Owned and tended by a guy who plays in a band and whom C knew, the place was still empty when we got there around eight. We ordered a few drinks and the owner/bartender set out three bowls of tiny peanut butter cookies, chocolate covered rice crispies, and banana chips. On our La Jetée outing, we got served a cold block of tofu with our Sapporos. In Banana Fish, the bar chow with our shōchū was sweet.
It took a bit of getting used to, but they all worked—that or the alcohol was always working. Particularly, the shōchū. We kept raising a glass of it and shouting kampai (the third Japanese word we knew). Eventually I think I started shouting out everything I was thinking. “Kampai! To C!” “Kampai! I love shōchū!” “Kampai! We’re in freaking Japan!” “Kampai! This shōchū is really good!”
Before we (and by “we” I mean me) became overly obnoxious and feeling like we’ve had more than one too many, we left Banana Fish and C flagged down a cab. Taking taxis in Japan can be pricey, but it’s particularly useful when you can’t reach the train before midnight and join the inebriated, exhausted or snoozing crowd standing and hanging by the handles in the train car. An amusing sight to see, C assured us, but since we were not at our most sober ourselves, we would probably be part of the joke.
A few blocks away from his apartment, C asked the driver to stop by the sign-less ramen-ya we went to on our first night in Tokyo. Ramen after drinking was something I could get used to. The restaurant was already closed, but C disappeared into the place next door, which turned out to be another ramen-ya. Only they served abura soba, which means “oil noodles” or ramen without the soup. “It’s also really good here,” C assured us after paying for three bowls of abura soba and three beers in the vending machine. He then gave the stubs to the guy behind the counter, who then proceeded to make our order while we nursed our cold bottles of biiru; apparently, we hadn’t had too much to drink.
When those large bowls of abura soba came—the plump noodles topped with the salty char siu, negi onion, menma (fermented bamboo shoots) and shredded nori—it was glorious. You mix it with an oil-based sauce and some vinegar, depending on how you like it—like squeezing calamansi over pancit canton for us Filipinos—and you suddenly have a perfect bowl of comfort. The little part of me that remained sober took out the Japanese dictionary I had in my bag and began searching for the translation for “delicious.” I had only been grinning at the young cook behind the counter like an idiot after every bite I took that I at least wanted to articulate how good his noodles were (which sounds dirty in English so thank God I was going to say it in Japanese).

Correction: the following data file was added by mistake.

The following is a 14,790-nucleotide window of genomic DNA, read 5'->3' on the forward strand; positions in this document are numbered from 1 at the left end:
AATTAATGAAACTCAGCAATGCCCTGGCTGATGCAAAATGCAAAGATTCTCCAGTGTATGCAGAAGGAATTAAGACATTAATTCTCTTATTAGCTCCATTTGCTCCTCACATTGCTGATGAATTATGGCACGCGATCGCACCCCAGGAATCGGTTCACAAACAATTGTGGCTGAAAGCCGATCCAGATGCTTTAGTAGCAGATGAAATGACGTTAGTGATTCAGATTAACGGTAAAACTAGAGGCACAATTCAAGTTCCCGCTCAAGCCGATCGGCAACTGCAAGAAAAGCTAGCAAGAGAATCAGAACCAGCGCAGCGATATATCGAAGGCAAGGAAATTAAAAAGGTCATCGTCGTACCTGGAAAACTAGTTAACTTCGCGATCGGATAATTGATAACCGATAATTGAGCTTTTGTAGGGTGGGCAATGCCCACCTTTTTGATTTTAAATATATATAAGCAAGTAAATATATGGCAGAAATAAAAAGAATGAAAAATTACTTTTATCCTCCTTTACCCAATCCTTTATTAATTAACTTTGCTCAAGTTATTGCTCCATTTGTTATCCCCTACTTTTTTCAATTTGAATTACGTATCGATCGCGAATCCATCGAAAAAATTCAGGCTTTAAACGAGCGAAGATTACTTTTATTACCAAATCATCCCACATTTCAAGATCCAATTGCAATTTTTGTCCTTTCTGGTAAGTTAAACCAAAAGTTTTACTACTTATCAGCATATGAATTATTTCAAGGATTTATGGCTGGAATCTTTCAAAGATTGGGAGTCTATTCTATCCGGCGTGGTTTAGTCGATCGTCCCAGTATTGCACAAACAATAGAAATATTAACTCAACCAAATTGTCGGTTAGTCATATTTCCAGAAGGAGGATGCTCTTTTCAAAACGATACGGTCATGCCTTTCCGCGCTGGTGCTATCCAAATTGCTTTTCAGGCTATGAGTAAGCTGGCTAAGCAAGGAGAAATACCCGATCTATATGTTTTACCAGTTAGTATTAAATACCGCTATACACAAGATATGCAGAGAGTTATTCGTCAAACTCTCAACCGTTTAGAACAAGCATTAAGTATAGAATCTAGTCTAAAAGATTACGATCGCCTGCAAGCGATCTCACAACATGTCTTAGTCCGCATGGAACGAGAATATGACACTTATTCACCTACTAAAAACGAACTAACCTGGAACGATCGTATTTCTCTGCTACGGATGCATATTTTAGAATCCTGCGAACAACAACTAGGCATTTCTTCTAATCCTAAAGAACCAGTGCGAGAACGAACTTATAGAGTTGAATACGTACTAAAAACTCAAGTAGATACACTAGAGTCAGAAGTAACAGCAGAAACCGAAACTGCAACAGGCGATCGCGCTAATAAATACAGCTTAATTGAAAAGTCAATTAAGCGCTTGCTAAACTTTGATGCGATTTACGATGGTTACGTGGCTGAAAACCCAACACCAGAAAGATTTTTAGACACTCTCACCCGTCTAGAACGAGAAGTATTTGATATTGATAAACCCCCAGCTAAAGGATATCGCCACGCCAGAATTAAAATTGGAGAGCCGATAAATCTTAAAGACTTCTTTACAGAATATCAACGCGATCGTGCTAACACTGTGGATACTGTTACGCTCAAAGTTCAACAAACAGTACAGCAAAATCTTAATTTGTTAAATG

Minutes of flipping through the dictionary, my husband finally asked what I needed. “I want to tell him his noodles are good,” I whispered, scared of offending the young and cute cook. “Oishii,” he replied, and I could detect that silent ‘Duh’ at the end. It was after all the fourth Japanese word we supposedly knew, but my brain was just thinking about the ramen. Trying to keep in mind every slurp and salty goodness. “Oishii,” I finally told the cook with too big a grin. I wanted to add, “I’m sorry I can’t finish this bowl of noodles ‘cause I’m really full and I might hurl at your lovely establishment. What’s your name?” but I couldn’t find it in my dictionary. And my husband had the good sense to scoop me out of the stool before I could ask to have my picture taken with cute Japanese ramen guy.
Tokyo Big Sight is accessible via the Yurikamome line (a 3-minute walk from Kokusai-Tenjijo-Seimon Station), the Rinkai line (a 7-minute walk from Kokusai-Tenjijo Station, or the Tokyo Water Cruise (a 2-minute walk from Ariake Terminal) 3-10-1 Ariake, Koto-ku, Tokyo 135-0063
The Tokyo International Anime Fair 2011 will be open to the public on March 26 and 27.
Mori Art Museum and Tokyo City View 53/F Roppongi Hills Mori Tower, 6-10-1 Roppongi, Minato-ku. Admission is ¥1500 for both
Bamboo 4-11-10 Nishi-azabu, Minato-ku
Banana Fish 2/F Nishiazabu Green Bld., 4-11-11Nishi-azabu, Minato-ku; tel: 03-5467-9177
Abura Soba Setagaya-ku, Tokyo (take Den-en-toshi line to Sangen-jaya Station, North Exit B)